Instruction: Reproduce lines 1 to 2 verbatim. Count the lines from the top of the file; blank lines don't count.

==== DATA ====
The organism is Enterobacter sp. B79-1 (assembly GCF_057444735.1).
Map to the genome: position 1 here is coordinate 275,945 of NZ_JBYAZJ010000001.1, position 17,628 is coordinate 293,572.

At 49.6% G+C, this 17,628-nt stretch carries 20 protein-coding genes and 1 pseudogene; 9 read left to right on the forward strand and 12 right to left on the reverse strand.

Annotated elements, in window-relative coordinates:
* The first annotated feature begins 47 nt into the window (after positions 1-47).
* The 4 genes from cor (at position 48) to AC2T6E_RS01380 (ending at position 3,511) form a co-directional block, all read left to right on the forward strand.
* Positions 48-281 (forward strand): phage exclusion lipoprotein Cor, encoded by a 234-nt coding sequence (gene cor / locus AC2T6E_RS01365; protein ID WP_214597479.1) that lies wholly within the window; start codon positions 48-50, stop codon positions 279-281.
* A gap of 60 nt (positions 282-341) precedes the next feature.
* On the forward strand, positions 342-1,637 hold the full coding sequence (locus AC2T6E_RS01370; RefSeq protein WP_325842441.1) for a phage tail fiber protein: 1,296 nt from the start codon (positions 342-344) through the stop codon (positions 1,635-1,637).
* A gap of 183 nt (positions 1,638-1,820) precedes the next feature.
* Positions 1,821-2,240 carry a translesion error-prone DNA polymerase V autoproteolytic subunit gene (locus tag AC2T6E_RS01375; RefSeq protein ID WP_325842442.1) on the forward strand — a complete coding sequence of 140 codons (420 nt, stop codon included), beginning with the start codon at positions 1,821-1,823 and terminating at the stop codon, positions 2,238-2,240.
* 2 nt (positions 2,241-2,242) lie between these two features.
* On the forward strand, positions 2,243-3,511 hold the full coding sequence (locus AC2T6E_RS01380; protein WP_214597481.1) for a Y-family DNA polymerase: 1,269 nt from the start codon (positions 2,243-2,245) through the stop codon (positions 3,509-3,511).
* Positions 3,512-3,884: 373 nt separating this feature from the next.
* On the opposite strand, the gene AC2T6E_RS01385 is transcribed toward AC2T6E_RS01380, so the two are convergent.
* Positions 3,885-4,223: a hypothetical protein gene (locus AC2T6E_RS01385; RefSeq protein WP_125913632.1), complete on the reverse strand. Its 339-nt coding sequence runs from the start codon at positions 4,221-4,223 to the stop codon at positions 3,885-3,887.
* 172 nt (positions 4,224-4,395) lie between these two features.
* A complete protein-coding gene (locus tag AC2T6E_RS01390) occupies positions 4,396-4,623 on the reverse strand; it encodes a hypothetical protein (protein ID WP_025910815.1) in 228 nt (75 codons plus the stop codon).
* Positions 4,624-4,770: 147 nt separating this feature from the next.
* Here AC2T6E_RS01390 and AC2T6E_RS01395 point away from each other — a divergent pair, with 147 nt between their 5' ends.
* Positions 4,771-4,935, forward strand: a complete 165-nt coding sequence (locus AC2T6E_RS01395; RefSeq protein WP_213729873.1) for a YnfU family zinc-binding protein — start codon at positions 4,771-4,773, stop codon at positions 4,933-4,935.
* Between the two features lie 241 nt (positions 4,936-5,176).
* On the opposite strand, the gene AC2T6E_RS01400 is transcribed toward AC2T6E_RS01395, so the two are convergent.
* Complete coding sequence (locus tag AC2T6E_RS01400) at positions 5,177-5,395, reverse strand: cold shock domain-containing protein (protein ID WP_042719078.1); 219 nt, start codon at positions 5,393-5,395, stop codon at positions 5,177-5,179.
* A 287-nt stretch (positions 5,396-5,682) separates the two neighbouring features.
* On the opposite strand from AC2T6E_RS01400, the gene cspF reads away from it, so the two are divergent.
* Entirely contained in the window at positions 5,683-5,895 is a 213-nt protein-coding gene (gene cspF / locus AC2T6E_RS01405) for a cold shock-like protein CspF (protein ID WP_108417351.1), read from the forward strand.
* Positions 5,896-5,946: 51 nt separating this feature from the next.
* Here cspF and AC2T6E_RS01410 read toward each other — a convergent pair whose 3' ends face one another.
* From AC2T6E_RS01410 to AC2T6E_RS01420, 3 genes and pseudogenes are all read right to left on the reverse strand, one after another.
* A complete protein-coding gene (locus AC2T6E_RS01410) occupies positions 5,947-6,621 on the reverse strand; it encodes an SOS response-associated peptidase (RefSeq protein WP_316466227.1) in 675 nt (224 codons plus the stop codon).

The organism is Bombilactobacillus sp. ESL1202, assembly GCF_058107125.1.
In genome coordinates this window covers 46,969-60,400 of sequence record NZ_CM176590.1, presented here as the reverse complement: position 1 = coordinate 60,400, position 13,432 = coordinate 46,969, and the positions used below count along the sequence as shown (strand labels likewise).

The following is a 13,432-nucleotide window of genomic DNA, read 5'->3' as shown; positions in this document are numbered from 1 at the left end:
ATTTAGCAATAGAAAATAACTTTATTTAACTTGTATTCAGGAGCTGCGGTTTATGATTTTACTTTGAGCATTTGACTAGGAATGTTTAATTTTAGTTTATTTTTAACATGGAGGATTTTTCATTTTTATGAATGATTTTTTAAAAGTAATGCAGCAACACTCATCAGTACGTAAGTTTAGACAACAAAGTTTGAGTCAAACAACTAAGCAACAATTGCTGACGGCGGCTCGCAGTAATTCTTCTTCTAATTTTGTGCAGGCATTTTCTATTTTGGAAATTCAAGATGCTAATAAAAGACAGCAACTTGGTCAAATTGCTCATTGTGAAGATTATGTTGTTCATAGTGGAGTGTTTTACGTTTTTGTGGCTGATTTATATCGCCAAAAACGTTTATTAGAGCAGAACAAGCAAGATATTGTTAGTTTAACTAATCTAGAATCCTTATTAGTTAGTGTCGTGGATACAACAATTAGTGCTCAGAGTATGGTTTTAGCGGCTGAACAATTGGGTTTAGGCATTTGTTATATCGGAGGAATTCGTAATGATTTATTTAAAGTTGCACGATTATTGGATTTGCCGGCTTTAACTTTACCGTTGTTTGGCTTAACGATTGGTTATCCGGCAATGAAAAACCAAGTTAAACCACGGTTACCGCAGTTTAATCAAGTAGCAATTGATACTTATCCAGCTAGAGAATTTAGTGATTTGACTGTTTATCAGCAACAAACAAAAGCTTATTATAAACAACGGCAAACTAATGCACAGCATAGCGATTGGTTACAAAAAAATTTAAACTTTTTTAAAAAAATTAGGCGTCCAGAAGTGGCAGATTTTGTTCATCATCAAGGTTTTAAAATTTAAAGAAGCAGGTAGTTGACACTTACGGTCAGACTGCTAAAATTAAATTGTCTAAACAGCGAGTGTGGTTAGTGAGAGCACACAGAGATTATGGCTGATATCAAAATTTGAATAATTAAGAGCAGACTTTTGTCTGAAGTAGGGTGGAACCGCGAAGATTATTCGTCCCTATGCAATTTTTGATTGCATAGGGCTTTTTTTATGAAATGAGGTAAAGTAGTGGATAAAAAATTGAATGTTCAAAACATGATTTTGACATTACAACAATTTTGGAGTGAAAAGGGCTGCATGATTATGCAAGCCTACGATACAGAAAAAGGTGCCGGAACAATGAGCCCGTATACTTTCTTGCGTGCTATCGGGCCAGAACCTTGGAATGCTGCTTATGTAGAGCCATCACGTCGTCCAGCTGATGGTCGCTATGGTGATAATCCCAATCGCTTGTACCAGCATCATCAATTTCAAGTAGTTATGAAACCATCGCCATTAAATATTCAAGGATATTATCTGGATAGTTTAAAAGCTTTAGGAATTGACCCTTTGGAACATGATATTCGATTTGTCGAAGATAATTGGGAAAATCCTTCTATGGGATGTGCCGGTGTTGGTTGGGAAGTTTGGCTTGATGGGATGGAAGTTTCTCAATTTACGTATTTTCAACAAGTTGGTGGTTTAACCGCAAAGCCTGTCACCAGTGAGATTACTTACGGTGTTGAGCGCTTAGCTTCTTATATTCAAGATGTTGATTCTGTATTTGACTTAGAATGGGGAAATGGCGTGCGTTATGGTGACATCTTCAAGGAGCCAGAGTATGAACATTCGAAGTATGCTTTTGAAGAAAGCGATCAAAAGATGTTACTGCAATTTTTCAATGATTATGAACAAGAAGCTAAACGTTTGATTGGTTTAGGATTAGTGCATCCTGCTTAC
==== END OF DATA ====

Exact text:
The organism is Enterobacter sp. B79-1 (assembly GCF_057444735.1).
Map to the genome: position 1 here is coordinate 275,945 of NZ_JBYAZJ010000001.1, position 17,628 is coordinate 293,572.